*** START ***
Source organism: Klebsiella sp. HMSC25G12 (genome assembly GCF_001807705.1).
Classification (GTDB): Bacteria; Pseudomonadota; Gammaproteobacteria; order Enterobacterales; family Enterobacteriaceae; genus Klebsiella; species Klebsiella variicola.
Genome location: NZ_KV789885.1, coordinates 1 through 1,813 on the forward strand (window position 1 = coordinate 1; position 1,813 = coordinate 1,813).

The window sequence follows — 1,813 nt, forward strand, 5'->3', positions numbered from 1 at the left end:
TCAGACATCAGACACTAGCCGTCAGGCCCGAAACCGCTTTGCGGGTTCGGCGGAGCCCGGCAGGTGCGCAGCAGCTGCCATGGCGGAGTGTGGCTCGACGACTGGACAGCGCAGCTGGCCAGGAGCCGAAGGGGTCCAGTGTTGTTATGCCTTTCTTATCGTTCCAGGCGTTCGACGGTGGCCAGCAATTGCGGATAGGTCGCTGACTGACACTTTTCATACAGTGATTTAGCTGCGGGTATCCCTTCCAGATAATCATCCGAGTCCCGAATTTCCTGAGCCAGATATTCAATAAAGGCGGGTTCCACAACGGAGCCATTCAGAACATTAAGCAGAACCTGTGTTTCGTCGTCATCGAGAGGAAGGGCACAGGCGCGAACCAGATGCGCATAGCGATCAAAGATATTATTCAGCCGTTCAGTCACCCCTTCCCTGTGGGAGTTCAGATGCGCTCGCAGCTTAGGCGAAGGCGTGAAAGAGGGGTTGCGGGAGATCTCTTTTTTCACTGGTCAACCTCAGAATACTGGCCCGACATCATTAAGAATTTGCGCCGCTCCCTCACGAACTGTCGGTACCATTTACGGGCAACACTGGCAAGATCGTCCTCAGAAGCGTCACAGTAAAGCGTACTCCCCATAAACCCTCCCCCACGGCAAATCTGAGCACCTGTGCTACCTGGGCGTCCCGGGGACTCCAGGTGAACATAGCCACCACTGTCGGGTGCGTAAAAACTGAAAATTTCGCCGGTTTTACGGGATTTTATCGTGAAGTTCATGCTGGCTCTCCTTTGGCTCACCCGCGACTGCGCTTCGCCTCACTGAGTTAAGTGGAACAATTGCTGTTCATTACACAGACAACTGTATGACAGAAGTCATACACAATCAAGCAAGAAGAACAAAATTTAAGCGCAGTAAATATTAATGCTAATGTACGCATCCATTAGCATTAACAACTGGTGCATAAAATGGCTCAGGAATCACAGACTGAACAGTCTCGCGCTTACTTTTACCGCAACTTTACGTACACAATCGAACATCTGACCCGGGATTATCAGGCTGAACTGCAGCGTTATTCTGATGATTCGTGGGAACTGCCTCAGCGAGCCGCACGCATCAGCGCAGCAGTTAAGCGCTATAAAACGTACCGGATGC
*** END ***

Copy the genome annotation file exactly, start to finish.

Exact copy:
Source organism: Klebsiella sp. HMSC25G12 (genome assembly GCF_001807705.1).
Classification (GTDB): Bacteria; Pseudomonadota; Gammaproteobacteria; order Enterobacterales; family Enterobacteriaceae; genus Klebsiella; species Klebsiella variicola.
Genome location: NZ_KV789885.1, coordinates 1 through 1,813 on the forward strand (window position 1 = coordinate 1; position 1,813 = coordinate 1,813).

The window sequence follows — 1,813 nt, forward strand, 5'->3', positions numbered from 1 at the left end:
TCAGACATCAGACACTAGCCGTCAGGCCCGAAACCGCTTTGCGGGTTCGGCGGAGCCCGGCAGGTGCGCAGCAGCTGCCATGGCGGAGTGTGGCTCGACGACTGGACAGCGCAGCTGGCCAGGAGCCGAAGGGGTCCAGTGTTGTTATGCCTTTCTTATCGTTCCAGGCGTTCGACGGTGGCCAGCAATTGCGGATAGGTCGCTGACTGACACTTTTCATACAGTGATTTAGCTGCGGGTATCCCTTCCAGATAATCATCCGAGTCCCGAATTTCCTGAGCCAGATATTCAATAAAGGCGGGTTCCACAACGGAGCCATTCAGAACATTAAGCAGAACCTGTGTTTCGTCGTCATCGAGAGGAAGGGCACAGGCGCGAACCAGATGCGCATAGCGATCAAAGATATTATTCAGCCGTTCAGTCACCCCTTCCCTGTGGGAGTTCAGATGCGCTCGCAGCTTAGGCGAAGGCGTGAAAGAGGGGTTGCGGGAGATCTCTTTTTTCACTGGTCAACCTCAGAATACTGGCCCGACATCATTAAGAATTTGCGCCGCTCCCTCACGAACTGTCGGTACCATTTACGGGCAACACTGGCAAGATCGTCCTCAGAAGCGTCACAGTAAAGCGTACTCCCCATAAACCCTCCCCCACGGCAAATCTGAGCACCTGTGCTACCTGGGCGTCCCGGGGACTCCAGGTGAACATAGCCACCACTGTCGGGTGCGTAAAAACTGAAAATTTCGCCGGTTTTACGGGATTTTATCGTGAAGTTCATGCTGGCTCTCCTTTGGCTCACCCGCGACTGCGCTTCGCCTCACTGAGTTAAGTGGAACAATTGCTGTTCATTACACAGACAACTGTATGACAGAAGTCATACACAATCAAGCAAGAAGAACAAAATTTAAGCGCAGTAAATATTAATGCTAATGTACGCATCCATTAGCATTAACAACTGGTGCATAAAATGGCTCAGGAATCACAGACTGAACAGTCTCGCGCTTACTTTTACCGCAACTTTACGTACACAATCGAACATCTGACCCGGGATTATCAGGCTGAACTGCAGCGTTATTCTGATGATTCGTGGGAACTGCCTCAGCGAGCCGCACGCATCAGCGCAGCAGTTAAGCGCTATAAAACGTACCGGATGC